Some see the increase in nationalism throughout the world as a backlash to globalization. For many, a highly interconnected world has weakened, rather than strengthened, quality of life.
Many politicians now question if retreating from a global economy is in the best interests of their countries.
Is global, then, a dirty word?
That was the question recently discussed by the Indiana University Center for the Study of Global Change’s Graduate Study Group in Global Studies. The group aims to provide a platform for graduate students whose research is concerned with global phenomena and who seek a collaborative and interdisciplinary working group that supports their global research and scholarship.
Joining the graduate students’ interdisciplinary discussion was historian and Assistant Professor Stephen Macekura. Macekura’s research focuses on political economy, international development, U.S. foreign relations, and environmentalism.
“Coming together to discuss these issues is important to show a desire to engage and discuss global issues in face of rising nationalism,” Macekura said.
He likened today’s challenge of globalization as a refutation of the idea that “a rising tide lifts all boats,” a belief that global prosperity would mitigate military and class conflicts.
For Macekura, today’s global order arose from the aftermath of World War Two. Principally, the redefining of the world’s power structure produced assumptions that
- Non-discriminatory trade would entwine nation-states
- Such economic entanglement would lead to greater global economic prosperity
- Economic interdependence would prevent totalitarian war on a global scale
We are now, though, entering an era defined by populism and national self-interests.
Populism itself is a fraught term, but it is generally agreed that it (populism) is a tool to organize disenfranchised groups behind a strong leader. Such a leader argues that only they can return prosperity and worth to the followers.
As a concept, populism is marked by its indirect connection to ideas of a nation-state. It shares the idea of representation of all citizens of a country, and it is further highlighted by its deep distrust of those seen as elite members of society. The elites often singled out as influencers and message-makers: politicians and journalists.
While many countries are leaning toward nationalism and have expressed interest in removing themselves from the global order, other countries see new opportunities through globalization to exert their influence.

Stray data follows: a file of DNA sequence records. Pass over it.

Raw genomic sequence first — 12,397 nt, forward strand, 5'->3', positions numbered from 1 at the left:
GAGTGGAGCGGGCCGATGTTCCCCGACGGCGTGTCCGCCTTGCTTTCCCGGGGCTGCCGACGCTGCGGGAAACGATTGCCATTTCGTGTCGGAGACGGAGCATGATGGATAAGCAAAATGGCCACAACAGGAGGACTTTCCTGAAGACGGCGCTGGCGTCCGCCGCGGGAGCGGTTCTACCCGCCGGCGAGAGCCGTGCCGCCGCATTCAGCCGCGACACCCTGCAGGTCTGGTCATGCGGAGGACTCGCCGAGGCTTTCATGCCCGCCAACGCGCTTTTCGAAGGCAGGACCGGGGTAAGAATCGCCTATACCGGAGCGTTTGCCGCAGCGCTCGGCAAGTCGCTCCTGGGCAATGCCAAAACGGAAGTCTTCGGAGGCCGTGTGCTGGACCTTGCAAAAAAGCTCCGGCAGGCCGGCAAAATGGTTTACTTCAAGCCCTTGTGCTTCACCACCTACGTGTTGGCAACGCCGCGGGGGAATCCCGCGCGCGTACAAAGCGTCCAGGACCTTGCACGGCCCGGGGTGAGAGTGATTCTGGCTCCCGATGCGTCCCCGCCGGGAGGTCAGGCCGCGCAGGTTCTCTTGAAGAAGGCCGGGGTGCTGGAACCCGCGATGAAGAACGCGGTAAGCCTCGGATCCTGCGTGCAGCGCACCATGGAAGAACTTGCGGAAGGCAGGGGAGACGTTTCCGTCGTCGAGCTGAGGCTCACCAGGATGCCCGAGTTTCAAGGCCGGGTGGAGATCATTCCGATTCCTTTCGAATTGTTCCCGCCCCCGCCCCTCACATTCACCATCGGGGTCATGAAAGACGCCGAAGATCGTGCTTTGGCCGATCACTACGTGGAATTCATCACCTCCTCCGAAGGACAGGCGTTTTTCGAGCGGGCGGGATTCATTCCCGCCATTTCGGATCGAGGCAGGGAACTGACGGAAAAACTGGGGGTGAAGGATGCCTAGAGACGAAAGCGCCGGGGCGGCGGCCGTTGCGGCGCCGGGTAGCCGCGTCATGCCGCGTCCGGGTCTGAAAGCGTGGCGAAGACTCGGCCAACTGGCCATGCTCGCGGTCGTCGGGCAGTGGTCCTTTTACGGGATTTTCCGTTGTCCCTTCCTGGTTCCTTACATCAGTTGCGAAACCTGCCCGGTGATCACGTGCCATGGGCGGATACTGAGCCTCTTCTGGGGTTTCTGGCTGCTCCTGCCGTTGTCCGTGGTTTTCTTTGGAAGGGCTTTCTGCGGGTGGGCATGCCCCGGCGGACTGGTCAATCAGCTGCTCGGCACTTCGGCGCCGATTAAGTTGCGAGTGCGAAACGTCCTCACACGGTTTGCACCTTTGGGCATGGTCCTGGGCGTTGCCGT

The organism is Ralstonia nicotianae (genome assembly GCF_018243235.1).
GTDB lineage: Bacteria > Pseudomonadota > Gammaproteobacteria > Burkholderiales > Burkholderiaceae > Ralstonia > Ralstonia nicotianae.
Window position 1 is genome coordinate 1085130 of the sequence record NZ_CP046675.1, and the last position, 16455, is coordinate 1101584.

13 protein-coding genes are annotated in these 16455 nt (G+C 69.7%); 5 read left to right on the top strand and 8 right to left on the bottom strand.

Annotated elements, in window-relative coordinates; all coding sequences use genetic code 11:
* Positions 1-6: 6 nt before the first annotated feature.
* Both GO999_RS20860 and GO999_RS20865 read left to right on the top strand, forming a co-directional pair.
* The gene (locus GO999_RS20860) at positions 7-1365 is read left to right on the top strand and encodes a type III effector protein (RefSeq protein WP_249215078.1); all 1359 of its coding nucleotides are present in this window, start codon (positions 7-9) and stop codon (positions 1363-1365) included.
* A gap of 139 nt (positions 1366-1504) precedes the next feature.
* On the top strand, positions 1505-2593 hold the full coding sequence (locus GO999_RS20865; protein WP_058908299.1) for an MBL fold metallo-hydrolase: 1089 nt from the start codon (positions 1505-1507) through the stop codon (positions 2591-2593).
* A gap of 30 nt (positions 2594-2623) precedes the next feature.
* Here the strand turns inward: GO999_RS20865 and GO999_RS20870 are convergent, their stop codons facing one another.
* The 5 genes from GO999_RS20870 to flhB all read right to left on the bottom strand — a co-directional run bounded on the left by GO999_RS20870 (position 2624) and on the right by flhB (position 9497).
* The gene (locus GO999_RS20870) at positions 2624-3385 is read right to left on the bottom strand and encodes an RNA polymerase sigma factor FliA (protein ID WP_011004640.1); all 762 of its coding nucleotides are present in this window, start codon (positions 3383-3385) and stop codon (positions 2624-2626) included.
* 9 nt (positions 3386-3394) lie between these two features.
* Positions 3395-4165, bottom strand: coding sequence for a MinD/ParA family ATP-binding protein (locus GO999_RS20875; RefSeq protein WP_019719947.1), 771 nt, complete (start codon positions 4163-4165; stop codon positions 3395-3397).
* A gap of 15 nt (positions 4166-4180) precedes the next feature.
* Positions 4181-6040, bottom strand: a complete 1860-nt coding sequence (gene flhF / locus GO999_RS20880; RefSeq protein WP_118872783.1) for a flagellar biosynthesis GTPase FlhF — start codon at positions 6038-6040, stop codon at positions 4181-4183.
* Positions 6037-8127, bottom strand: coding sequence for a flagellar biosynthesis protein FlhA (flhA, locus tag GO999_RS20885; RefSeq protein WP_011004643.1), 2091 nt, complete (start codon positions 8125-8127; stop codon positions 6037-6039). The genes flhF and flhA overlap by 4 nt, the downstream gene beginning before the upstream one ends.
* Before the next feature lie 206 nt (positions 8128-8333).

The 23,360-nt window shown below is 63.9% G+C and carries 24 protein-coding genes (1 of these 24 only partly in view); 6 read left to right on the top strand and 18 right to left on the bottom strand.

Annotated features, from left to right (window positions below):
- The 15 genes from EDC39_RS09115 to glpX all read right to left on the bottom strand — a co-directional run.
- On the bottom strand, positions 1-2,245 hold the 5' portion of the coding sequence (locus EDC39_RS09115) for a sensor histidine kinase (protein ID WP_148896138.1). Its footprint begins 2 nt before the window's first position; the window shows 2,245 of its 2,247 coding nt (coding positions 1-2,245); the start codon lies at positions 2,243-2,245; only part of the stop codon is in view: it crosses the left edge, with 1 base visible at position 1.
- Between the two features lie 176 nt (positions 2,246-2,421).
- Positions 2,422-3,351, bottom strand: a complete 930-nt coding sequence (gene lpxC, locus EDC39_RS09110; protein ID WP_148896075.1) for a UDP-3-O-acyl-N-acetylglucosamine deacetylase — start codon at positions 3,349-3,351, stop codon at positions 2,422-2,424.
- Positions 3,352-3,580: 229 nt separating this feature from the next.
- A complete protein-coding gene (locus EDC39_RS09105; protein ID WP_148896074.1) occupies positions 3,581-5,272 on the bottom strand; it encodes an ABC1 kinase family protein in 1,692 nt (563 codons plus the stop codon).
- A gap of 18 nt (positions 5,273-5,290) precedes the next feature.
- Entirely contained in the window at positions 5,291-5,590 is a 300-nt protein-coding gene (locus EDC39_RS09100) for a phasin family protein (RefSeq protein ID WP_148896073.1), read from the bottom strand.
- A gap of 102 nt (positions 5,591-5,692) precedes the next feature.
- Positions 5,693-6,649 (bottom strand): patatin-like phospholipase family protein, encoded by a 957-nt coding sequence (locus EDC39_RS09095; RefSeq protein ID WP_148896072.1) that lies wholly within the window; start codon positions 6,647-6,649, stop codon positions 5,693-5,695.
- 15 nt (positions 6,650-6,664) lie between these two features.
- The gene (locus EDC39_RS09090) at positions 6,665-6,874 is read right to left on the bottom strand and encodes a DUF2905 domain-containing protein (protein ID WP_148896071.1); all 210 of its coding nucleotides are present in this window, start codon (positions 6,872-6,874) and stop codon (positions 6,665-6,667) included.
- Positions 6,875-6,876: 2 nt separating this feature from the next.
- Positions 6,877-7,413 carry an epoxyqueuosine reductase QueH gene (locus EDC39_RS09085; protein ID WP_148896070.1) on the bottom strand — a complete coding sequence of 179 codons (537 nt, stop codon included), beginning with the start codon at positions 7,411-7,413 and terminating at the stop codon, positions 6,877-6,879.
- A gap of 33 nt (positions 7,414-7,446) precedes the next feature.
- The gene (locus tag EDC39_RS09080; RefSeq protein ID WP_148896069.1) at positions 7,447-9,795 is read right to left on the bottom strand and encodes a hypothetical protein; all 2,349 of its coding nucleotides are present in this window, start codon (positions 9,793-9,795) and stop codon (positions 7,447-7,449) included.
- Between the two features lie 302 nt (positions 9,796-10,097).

China, for one, over the years has embarked on a development strategy in Africa. China’s increased influence in Africa could be a way to lay claim as the world’s preeminent power, though some argue China is not ready to assume a role as the global leader.
China’s influence is a mostly free market with parameters. That is, a mix of capitalistic monetary policies and infrastructure development combined with authoritarian control. Macekura suggests that this “Beijing consensus” is appealing to many African leaders because it allows them to maintain populist control of a society by a select few.
What has compelled Western democracies to retreat from globalization?
Internal inequality seems a likely culprit.
Macekura suggested that focusing on globalization processes on a large scale prevented an internal inventory of how working and middle class people have often been left out.
Such oversight opens doors for populist leaders to construct common enemies of the people. These enemies can be real or imagined, but they hold one key trait: they prevent a citizenry from directing their outrage at those who have either adopted policies that result in decreased real world wages, or otherwise fail to uphold a country’s social contract.
China’s strategy is illustrative of this concern.
“China’s great leap forward rose out of favored trade status with the U.S., which opened U.S. marketplace to Chinese goods. If the U.S. closes off then China will need to develop markets in other areas of the world,” according to Macekura.
As the world’s leaders appear to step away from the global stage, we are left with a question.
Where do we go from here?
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